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Transgender Teacher Asked If Breasts Are Real in Kolkata School Interview

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Jun 19, 2018

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A transgender teacher from Kolkata was asked if her breasts are real while she was interviewing for a position at a school, The Indian Express reports. A male principal at a Kolkata school also asked if she was capable of giving birth.

It remains unclear how either of these factors could affect a person’s ability to teach. Suchitra Dey, the teacher in question, has two Masters degrees in Geography and English, as well as 10 years of experience — but these qualifications weren’t enough. “One of the interviewers at a well-known Kolkata school asked me to wear male outfits because all my mark sheets and certificates say that I am a man,” she told The Indian Express.

On June 11, Dey wrote to the West Bengal Human Rights Commission (WBHRC) to file a complaint. “I couldn’t handle the humiliation anymore,” she said. “The things I have been asked by authorities at ‘reputed’ schools of Kolkata shows the kind of mindset people still hold about our community.”

“If someone like me, who is educated and experienced, has to face this then imagine the plight of those who don’t have the opportunity to go to school, or the ones who have been ostracised,” she continued.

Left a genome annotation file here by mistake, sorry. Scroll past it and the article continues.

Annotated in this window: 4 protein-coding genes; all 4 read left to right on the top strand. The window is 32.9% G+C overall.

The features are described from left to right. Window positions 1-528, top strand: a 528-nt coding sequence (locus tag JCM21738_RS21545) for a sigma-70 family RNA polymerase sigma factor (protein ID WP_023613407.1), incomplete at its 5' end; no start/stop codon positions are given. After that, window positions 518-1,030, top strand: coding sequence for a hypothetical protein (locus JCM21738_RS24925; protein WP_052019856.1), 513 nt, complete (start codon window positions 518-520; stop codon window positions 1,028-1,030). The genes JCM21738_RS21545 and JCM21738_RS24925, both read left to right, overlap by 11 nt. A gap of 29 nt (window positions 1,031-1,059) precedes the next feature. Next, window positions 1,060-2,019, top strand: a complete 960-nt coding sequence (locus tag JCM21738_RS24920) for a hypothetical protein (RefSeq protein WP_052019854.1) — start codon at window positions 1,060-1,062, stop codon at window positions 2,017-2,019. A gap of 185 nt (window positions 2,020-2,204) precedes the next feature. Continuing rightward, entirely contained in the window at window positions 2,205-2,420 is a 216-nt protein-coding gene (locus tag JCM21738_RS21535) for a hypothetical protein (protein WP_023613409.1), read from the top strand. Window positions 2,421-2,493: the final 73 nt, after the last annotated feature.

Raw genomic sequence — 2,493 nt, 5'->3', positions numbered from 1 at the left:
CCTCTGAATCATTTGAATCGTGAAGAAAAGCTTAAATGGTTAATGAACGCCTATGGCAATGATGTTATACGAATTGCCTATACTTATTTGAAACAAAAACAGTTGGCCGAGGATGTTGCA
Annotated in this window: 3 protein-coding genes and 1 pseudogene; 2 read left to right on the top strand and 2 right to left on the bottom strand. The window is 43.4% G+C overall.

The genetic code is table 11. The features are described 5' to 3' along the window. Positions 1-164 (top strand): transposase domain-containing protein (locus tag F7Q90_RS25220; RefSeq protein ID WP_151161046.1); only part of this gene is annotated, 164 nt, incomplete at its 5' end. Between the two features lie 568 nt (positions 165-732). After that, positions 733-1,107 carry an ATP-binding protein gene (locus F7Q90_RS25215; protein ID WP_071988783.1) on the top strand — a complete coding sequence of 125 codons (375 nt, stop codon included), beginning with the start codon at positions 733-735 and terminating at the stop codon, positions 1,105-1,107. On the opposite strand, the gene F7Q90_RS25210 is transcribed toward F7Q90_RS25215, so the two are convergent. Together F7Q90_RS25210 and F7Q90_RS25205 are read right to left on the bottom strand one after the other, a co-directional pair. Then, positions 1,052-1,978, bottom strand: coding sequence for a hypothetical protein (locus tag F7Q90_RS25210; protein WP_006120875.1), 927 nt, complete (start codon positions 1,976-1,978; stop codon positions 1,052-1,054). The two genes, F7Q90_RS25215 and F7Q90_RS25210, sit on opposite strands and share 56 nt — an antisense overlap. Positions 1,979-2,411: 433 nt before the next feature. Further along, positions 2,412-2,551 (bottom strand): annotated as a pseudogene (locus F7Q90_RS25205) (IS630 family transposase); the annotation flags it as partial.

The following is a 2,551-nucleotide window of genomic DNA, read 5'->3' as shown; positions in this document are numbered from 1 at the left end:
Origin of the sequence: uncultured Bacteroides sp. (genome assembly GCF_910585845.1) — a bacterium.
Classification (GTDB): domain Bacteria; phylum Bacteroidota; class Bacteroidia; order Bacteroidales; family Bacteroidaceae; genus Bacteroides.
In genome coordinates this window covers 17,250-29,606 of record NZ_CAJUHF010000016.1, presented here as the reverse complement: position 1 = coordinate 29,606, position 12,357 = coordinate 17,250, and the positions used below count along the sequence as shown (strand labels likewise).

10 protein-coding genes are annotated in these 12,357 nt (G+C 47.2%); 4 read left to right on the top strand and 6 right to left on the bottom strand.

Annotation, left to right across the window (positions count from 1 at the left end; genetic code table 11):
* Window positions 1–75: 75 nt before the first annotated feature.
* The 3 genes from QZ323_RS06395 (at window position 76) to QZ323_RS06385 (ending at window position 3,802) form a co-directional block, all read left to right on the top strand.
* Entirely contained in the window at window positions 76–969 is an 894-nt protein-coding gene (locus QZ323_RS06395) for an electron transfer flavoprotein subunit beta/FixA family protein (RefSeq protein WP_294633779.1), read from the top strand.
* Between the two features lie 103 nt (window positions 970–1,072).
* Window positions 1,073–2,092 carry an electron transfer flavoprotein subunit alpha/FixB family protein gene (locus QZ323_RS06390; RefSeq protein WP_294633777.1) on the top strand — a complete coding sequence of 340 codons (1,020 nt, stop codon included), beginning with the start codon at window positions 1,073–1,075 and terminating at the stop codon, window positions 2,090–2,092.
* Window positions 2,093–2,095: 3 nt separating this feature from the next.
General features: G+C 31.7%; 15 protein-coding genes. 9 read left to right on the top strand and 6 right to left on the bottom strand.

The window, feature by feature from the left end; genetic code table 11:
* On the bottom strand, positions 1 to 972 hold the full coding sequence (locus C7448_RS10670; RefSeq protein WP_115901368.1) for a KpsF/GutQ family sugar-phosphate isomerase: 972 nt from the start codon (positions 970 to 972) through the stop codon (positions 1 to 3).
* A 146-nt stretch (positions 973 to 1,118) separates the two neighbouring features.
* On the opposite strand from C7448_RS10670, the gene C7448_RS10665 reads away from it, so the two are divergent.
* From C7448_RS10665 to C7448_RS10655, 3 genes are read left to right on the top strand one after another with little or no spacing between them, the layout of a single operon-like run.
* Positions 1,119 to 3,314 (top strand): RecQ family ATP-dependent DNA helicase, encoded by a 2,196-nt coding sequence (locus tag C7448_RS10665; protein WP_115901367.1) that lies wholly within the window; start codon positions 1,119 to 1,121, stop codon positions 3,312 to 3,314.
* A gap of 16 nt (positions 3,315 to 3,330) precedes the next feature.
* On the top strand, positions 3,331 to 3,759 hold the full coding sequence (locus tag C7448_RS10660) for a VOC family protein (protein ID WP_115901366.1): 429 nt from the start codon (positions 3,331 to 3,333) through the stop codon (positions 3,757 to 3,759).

A representative for WBHRC told The Indian Express that all petitions are brought before the Supreme Court, which may pass an order in response. “We can only implement the order,” said the representative. “Later, if an inquiry is required, we will follow the necessary process and a letter will be sent back to the complainant about the course of action.”

In 2014, the Supreme Court formally recognized the rights of transgender Indians, stating they should be accepted to educational institutions and employment without discrimination. But there have been a string of transphobic events this year, suggesting that national attitudes have yet to catch up. Protections for trans employees could nonetheless be ensured by a comprehensive anti-discrimination law, which India does not have.

If such a law passed, it would guarantee real consequences for employers and educators who discriminate against trans people in the workplace and at educational institutions. Incidents like this one only further cement India’s desperate need need for it.

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Written By Urvija Banerji

Urvija Banerji is the Features Editor at The Swaddle, and has previously written for Rolling Stone India and Atlas Obscura. When she’s not writing, she can be found in her kitchen, painting, cooking, picking fights online, and consuming large amounts of coffee (often concurrently).

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